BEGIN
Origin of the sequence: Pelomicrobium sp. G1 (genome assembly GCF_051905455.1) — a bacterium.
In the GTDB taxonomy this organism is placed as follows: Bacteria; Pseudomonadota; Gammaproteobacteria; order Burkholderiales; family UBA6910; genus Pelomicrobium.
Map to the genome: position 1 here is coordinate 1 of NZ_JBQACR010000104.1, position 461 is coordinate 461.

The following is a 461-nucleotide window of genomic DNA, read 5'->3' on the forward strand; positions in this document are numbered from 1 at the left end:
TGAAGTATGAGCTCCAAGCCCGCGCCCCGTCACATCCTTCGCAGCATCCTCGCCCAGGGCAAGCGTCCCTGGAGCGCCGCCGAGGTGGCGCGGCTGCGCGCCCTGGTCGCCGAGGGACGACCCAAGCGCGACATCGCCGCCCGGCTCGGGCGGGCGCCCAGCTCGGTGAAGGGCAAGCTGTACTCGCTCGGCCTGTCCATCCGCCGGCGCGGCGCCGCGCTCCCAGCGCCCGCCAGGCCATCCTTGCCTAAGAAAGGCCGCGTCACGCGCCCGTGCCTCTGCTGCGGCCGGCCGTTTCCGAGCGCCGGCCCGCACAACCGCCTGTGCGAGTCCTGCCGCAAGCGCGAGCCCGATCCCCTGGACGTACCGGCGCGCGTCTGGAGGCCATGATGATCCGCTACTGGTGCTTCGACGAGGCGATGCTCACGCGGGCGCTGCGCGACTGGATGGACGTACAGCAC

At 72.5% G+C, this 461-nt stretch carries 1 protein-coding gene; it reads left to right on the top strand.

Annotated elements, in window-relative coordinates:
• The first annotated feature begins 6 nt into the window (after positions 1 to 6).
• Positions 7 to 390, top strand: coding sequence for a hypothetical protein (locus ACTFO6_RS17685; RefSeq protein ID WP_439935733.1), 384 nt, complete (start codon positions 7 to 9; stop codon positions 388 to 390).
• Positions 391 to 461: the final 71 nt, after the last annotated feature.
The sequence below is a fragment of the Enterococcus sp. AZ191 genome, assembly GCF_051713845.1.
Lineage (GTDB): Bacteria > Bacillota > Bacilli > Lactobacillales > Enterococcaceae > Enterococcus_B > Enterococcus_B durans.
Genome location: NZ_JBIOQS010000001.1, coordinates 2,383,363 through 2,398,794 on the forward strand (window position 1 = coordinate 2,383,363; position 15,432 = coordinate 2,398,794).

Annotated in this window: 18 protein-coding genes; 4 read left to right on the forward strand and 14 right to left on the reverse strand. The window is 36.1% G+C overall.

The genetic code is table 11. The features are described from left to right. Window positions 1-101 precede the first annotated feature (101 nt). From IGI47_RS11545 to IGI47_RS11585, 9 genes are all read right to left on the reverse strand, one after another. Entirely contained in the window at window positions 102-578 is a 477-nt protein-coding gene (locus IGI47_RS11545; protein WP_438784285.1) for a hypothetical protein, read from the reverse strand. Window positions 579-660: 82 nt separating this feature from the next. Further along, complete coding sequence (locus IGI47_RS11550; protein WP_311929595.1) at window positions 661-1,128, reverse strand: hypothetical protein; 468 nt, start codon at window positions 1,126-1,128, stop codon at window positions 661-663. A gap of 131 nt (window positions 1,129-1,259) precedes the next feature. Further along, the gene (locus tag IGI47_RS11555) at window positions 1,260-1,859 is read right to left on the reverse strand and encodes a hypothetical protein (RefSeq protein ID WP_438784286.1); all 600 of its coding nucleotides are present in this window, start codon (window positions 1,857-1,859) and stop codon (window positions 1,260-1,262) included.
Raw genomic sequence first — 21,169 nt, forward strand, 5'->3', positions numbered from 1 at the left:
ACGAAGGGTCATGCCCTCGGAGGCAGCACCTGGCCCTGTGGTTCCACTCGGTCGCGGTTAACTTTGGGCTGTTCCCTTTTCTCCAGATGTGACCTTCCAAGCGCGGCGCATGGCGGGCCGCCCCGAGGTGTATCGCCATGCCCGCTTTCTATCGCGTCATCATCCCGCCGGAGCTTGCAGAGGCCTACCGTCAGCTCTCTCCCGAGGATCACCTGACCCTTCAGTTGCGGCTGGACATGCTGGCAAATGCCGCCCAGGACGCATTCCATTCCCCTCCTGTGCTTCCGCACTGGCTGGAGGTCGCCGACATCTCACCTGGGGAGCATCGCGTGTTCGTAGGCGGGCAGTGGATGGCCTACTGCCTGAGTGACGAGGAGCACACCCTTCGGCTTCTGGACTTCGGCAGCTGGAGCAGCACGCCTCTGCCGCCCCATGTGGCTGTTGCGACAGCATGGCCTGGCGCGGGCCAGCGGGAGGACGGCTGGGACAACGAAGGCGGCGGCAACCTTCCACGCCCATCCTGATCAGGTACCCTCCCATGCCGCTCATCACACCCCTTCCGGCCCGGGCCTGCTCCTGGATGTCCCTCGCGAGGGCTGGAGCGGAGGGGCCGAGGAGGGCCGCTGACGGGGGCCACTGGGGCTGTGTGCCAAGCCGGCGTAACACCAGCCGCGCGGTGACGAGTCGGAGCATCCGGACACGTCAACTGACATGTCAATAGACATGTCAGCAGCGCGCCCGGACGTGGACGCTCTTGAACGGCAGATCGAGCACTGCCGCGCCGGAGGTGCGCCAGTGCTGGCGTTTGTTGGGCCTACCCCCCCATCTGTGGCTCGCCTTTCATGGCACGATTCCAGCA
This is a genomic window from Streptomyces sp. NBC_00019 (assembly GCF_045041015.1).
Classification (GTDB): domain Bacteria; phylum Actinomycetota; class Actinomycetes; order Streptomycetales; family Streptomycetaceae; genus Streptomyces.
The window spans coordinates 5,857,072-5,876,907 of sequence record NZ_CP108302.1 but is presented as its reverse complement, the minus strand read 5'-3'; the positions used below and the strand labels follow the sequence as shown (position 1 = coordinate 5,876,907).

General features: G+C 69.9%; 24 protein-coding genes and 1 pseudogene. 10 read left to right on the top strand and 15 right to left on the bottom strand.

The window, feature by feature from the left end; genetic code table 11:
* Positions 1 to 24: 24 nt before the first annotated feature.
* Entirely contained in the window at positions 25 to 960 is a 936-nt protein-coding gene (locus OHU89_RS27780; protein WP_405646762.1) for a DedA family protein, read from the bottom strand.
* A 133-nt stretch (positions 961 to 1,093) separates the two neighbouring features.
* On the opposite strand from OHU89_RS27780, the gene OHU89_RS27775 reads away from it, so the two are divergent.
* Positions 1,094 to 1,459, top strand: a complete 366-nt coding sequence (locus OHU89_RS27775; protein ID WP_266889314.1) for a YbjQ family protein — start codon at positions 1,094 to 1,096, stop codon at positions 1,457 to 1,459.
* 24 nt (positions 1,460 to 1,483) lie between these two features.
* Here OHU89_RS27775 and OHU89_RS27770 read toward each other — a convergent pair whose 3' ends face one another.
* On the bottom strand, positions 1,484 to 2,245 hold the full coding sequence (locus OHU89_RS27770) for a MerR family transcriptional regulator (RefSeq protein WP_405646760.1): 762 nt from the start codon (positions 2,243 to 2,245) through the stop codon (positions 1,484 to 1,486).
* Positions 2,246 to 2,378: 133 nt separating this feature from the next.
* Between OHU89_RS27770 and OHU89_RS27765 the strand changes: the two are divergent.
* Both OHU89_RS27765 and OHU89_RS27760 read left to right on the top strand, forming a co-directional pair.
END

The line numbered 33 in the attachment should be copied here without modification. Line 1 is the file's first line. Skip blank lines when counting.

* Both OHU89_RS27765 and OHU89_RS27760 read left to right on the top strand, forming a co-directional pair.